Hollywood Goes to the Dogs

Notwithstanding Disney’s animated box-office smash Bolt , about a talking white German shepherd who plays a K9 superhero in the movies and labors under the delusion that he possesses superpowers off-screen, not all successful dog movies are cute kid stuff. Bolt is a white German Shepherd who bears an uncanny resemblance to the actor supplying his voice, John Travolta; Bolt’s best friend is a little girl named Penny, voiced by Miley Cyrus. But in 1982, a very different white German Shepherd starred in a very different movie called White Dog.


One of the great Samuel Fuller’s last films, this celluloid examination of racism centers on a white German Shepherd trained to attack black people; the young actress who rescues the dog as a stray (she’s played by Kristy McNichol, seventies-era teen sweetheart and Miley Cyrus precursor); and the black trainer, played by the excellent Paul Winfield, who dedicates himself to re-programming the dog. The film’s very grown-up message is that racism is learned behavior — not unlike nuisance barking — that can be unlearned.

Long viewed as a cinematic bête noire — Paramount was so nervous about White Dog that it played in theaters for just one week, then was later unspooled at New York City’s prestigious Film Forum in 1991 — this controversial, misunderstood film boasts quite the cinematic pedigree, with a screenplay co-written by Curtis Hanson (based on a story by Romain Gary ) and soundtrack by Ennio Morricone. At long last, White Dog has just been given its scholarly due by the Criterion Collection, which lovingly restored the uncut version and released it on DVD complete with a heaping helping of irresistible cookies, including interviews with Hanson, dog trainer Karl Lewis-Miller (who also wrangled the animals in Cujo, Beethoven, and Babe), and the film’s canine star, who’s interviewed by Fuller himself.

As the impressive staying power of White Dog proves, movies with K9 protagonists can be very serious indeed, rated for adult eyes only — but only if the dogs vocalize naturally, unassisted by CGI wizardry. Dogs don’t have to talk to get noticed; they are silent actors of the first order, natural-born A-list talents. As Gloria Swanson’s Norma Desmond opined in Sunset Boulevard, defending the supremacy of her silent-actor peers over the talking ones that drowned them out, “We didn’t need voices — we had faces.” She might as well have been talking about K9 actors: Dogs’ faces are plenty expressive onscreen without the enhancement of celebrity human voices.


Ample proof of canine star quality may be seen in director Kelly Reichardt’s second feature film, Wendy and Lucy, premiering today (December 10) at Film Forum. Based on the short story Train Choir by Jon Raymond, this just might be the most realistic, powerful, girl-and-her dog tale ever filmed (move over, The Courage of Lassie ).  Wendy and Lucy is a timeless treatment of homelessness that could melt a heart of stone, because it examines the phenomenon from a dog’s-eye view.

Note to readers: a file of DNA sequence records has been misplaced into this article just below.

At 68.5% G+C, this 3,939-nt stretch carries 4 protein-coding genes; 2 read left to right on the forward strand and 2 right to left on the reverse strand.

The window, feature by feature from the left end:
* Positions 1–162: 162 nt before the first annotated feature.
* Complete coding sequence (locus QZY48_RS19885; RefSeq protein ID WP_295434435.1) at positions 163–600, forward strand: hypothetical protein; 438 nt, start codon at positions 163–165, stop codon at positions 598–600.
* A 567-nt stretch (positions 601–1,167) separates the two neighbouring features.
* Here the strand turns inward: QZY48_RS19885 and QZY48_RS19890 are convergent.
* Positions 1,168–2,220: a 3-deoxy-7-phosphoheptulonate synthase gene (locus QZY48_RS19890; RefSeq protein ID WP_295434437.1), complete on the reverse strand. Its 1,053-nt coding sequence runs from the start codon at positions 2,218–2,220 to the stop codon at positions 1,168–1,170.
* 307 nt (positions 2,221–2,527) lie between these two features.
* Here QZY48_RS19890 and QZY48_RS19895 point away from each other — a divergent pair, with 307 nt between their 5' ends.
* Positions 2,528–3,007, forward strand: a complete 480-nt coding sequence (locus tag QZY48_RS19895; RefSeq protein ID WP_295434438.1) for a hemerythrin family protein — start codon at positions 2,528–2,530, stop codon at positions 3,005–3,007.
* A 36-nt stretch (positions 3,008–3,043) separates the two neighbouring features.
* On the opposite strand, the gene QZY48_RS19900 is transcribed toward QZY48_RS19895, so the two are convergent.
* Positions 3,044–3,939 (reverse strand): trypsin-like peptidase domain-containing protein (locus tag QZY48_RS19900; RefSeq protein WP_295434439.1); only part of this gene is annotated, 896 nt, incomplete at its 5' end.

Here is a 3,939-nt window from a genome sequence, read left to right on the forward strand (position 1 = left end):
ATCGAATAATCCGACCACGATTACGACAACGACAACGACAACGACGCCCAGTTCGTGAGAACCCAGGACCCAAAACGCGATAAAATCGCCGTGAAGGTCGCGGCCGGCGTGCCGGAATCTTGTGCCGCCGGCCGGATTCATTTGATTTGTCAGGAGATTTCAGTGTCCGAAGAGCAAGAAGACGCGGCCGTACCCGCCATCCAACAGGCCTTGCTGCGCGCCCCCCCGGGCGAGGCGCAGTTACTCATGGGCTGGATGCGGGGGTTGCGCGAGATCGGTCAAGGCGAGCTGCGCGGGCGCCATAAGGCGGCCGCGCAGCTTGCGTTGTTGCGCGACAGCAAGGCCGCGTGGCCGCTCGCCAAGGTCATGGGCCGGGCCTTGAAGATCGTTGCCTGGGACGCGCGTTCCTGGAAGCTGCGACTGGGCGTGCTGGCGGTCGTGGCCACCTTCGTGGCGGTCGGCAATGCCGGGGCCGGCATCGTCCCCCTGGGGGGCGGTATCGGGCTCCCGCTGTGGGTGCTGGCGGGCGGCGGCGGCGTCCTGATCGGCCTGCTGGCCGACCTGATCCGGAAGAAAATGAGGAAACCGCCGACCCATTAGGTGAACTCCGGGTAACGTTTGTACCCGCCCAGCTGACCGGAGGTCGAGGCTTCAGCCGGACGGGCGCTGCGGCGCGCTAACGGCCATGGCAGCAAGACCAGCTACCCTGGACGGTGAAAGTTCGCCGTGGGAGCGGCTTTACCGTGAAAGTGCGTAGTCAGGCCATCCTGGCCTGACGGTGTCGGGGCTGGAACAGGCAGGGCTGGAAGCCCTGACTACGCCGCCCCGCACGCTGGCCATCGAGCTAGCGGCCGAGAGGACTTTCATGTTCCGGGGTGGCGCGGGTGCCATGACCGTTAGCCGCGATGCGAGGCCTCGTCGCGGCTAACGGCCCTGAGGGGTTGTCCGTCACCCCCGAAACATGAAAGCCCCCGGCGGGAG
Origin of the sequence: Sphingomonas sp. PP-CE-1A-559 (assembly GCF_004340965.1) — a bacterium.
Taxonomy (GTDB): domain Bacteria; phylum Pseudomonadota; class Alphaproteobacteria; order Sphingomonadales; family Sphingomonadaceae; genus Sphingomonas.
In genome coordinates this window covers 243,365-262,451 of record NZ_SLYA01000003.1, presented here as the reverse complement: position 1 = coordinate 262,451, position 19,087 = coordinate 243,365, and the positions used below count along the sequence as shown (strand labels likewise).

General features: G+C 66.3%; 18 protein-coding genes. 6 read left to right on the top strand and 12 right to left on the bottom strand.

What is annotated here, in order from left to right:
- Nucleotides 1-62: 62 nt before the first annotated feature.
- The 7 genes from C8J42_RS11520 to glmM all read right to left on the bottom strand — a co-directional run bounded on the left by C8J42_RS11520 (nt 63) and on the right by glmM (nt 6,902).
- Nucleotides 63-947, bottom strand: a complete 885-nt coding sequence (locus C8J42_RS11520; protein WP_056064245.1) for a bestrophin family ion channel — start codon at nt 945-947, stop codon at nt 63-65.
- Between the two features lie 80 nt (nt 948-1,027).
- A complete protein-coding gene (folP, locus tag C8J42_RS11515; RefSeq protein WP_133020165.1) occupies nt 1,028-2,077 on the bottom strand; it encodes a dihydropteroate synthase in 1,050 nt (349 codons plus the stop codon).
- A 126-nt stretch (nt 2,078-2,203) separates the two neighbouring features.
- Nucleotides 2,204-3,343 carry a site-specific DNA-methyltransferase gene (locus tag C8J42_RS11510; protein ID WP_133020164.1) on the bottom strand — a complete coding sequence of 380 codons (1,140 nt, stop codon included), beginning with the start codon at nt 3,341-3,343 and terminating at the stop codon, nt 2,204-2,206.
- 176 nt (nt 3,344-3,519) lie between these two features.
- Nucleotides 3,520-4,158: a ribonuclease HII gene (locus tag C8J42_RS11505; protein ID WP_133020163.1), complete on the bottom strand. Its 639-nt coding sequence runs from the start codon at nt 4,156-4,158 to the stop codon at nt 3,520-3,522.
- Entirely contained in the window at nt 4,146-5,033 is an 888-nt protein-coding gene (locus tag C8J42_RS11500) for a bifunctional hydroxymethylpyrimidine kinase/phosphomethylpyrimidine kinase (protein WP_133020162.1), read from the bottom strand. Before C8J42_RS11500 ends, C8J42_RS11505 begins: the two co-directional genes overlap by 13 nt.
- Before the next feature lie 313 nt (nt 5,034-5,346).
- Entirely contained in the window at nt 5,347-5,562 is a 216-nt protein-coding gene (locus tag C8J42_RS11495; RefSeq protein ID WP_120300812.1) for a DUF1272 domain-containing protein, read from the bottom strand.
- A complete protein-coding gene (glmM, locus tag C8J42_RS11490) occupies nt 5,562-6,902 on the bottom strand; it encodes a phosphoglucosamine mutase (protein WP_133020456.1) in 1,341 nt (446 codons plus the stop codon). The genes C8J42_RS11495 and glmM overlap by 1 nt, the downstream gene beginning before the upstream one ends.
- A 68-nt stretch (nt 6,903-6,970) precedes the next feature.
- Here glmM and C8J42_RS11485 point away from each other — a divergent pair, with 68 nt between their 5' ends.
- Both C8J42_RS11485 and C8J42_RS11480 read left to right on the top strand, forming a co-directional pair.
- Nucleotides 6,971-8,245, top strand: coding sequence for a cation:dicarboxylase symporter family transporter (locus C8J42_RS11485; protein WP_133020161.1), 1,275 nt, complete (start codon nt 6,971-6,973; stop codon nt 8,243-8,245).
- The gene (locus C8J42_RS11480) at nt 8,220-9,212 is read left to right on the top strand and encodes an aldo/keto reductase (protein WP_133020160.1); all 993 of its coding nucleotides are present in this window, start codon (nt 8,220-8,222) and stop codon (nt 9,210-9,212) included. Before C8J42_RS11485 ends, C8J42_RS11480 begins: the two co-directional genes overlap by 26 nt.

Michelle Williams stars as unemployed Wendy Carroll, who decides to drive with her dog Lucy from Indiana to Alaska in search of work at a fish cannery. Passing through Oregon, however, Wendy comes up against a hard wall of tough luck: first, her Honda Accord breaks down, then her financial situation starts unraveling. Lucy goes missing, so a distraught Wendy visits the local pound, where she sees dog after lonely dog behind bars — but alas, no Lucy.

Some might indignantly say there’s a big difference between the animals in a pound and the human residents of a homeless shelter; this movie argues eloquently that there’s no difference at all. Homelessness affects dogs and people in exactly the same way: suddenly, and through no fault of their own, individuals, regardless of species, become casualties of circumstance.

Right now, animal shelters across this country are filled with four-footed victims of the current economic crisis: pets whose owners just couldn’t afford to keep them. That doesn’t mean their people didn’t care — just that they were powerless to care for another creature when they couldn’t care for themselves. What can we do to help? Start charity pet-food drives to lend a hand to pet owners in need; urge elected officials to increase funding to municipal animal shelters for free spay/neuter programs; and adopt pets from the pound instead of purchasing from pet shops or breeders. For a movie like Wendy and Lucy to raise these issues with subtlety and seriousness is nothing short of a cinematic milestone.


Reichardt makes us care deeply about her two female leads; as the two-legged protagonist, Williams possesses the role of Wendy like a restless ghost. But the movie’s real breakout star is Lucy the mutt, who plays herself. A charismatic mixed-breed, Lucy happens to be the director’s own adopted shelter mutt. Like the most haunting silent movie stars, her golden eyes fix a shimmering, Garbo-like gaze directly at the camera. “I love you no matter what,” those eyes seem to say, “and I trust you to do right by me.” That, in the end, is exactly what Wendy does, the only way she can.

Wendy and Lucy has legs, all right — six of them. Williams’ performance is sure to get the Academy to sit up and take notice. Maybe now it’s high time for a new breed of Oscar: Best Performance by a Dog.


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